Wildlife Conservation/Connectivity Specialty License Plate Bill to be Introduced

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If House Bill 0039 (HB 0039) is not on your radar, it should be.  This is the Wildlife Conservation/Connectivity specialty license plate bill that will be introduced in the upcoming legislative session, sponsored by Representative Stan Blake from Green River and co-sponsored by Representatives Allen, Brown, Crank, Gierau, Haley, Pelkey and Senators Hastert and Emerich .

This license plate bill is very similar to the University of Wyoming specialty plate, where you make the choice of paying an additional $130 fee when you purchase your motor vehicle registration through your local county treasurers office.  If purchased, $30 will be retained by the state of Wyoming for creating the license plate, the other $100 will go to a special account within the Wyoming Department of Transportation specifically earmarked for wildlife overpass, underpass, fencing and signage projects targeting wildlife and roadway safety.

In April of 2017, a Wildlife and Roadway Safety Summit was held in Pinedale, Wyoming.  This summit was attended by nearly 200 people from entities such as the Wyoming Department of Transportation, Wyoming Game and Fish, law enforcement, elected officials, conservation groups and citizens.  The goal of this summit was to identify means that could be accomplished to lower the amount of wildlife/vehicle collisions around the state of Wyoming.  Given everyone’s love of Wyoming’s wildlife and wild spaces, it is recognized that the losses experienced around the state of our wildlife and the losses involving motor vehicle damages and lives, was unacceptable.  The result of this summit was clear and given projects that have already been completed, such as Trappers Point overpass/underpasses, Nugget Canyon and Baggs, these projects work well.  Conversely, these overpass/underpass and fencing projects are costly, and an alternative funding source for WYDOT would need to be established, given the current economic situation the state if facing.  One idea, a specialty wildlife license plate, was born.

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Another important item that came out of the summit was that this problem was, perhaps, larger than many knew.  In a five-year period, from 2012-2017, a staggering 23,379 big game animal carcasses were removed from roadways and right-of-ways by WYDOT maintenance crews, with mule deer accounting for 17,608 of those animals.  That does not take into account what is assumed to be many animals that made it past the roadway fencing and died or later died of injuries sustained during collisions.  Also, a large concern is the safety of the general motoring public that travel all the roadways of the state.  As stated by WYDOT Director Bill Panos, “One in fifteen highway deaths that occurred last year (2016) involved a wildlife crash,” he added “this is unacceptable.”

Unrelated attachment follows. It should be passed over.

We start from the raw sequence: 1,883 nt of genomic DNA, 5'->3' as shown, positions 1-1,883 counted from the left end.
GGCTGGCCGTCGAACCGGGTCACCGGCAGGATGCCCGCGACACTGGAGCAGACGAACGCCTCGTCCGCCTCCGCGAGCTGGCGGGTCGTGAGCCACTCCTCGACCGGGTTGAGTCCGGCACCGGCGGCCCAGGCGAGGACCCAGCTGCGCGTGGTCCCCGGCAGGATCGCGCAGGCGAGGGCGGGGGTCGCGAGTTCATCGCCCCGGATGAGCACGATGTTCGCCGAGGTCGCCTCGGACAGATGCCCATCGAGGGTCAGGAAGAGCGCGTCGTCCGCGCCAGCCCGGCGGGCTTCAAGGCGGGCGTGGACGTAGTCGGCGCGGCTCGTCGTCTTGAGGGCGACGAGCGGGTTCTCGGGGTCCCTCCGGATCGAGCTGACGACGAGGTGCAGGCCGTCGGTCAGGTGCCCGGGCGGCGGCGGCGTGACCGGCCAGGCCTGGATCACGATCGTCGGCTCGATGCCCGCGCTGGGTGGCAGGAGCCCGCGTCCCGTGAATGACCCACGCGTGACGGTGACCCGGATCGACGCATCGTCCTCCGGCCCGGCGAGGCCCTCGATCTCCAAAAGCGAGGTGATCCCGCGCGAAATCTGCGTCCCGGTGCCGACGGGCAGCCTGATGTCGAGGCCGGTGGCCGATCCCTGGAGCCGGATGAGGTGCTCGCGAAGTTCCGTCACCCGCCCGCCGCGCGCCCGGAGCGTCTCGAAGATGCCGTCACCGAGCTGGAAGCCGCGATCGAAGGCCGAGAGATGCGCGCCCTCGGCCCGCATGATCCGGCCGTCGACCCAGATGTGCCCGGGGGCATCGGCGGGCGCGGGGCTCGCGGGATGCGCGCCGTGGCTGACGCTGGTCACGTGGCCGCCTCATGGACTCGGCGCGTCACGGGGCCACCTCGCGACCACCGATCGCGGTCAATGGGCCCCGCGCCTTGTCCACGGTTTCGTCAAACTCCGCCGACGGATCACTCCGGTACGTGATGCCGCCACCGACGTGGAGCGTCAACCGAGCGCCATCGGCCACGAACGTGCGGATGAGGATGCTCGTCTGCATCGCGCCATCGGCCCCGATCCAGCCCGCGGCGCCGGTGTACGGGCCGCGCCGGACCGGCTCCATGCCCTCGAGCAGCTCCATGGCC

Wildlife related vehicle collisions pose a safety hazard to the traveling public and are costly.  WYDOT estimates the average costs per reported deer-vehicle collision are $11,600 in injury and property damage costs, and Wyoming Game and Fish estimates the economic value of each killed deer is $4000.00.  Taken together, this means deer-vehicle collisions total approximately $24-29 million per year in Wyoming injury and damage costs and an additional $20-23 million per year in wildlife costs.

In Nugget Canyon, on a 13 mile section of US 30 between Kemmerer and Sage Junction, wildlife-vehicle crashes have been reduced by 81% after the construction of the seven underpasses. In that area, WYDOT also installed 8 ft. high fencing to funnel wildlife into the underpasses and prevent them from getting onto the roadway.  The underpasses are most effective for mule deer.  A 3- year post construction study has shown that 49,146 mule deer have used the underpasses.

At Trappers Point, which is between Pinedale and Daniel Junction, collisions have been reduced after WYDOT installed two overpasses and six underpasses.  Three years after construction, the crashes involving mule deer reduced by 79%.  The crashes involving pronghorn, which prefer to use overpasses, were eliminated entirely.

Wildlife Incident Hot Spot map

With the 2018 legislative session quickly approaching, what is needed is action by all Wyoming residents that care about wildlife and their traveling safety.  To make this bill a reality, people need to email and preferably, call all  of the Wyoming legislative members.  Ask them to make a commitment to our world renowned wildlife and give everyone an opportunity to make their own decision to help make a difference with our roadway safety.  The license plate, if available, would be an additional $130 on top of your regular vehicle registration.  $30 would be retained by the state for publishing the plate and the remaining $100.00 would go the special account, held within WYDOT and earmarked specifically to these projects.

In the meantime, you can also pledge support for the license plate idea and put your name on the growing list that, should the license plate be made into law, you would consider purchasing them.

Go to muleyfanatic.org and pledge support!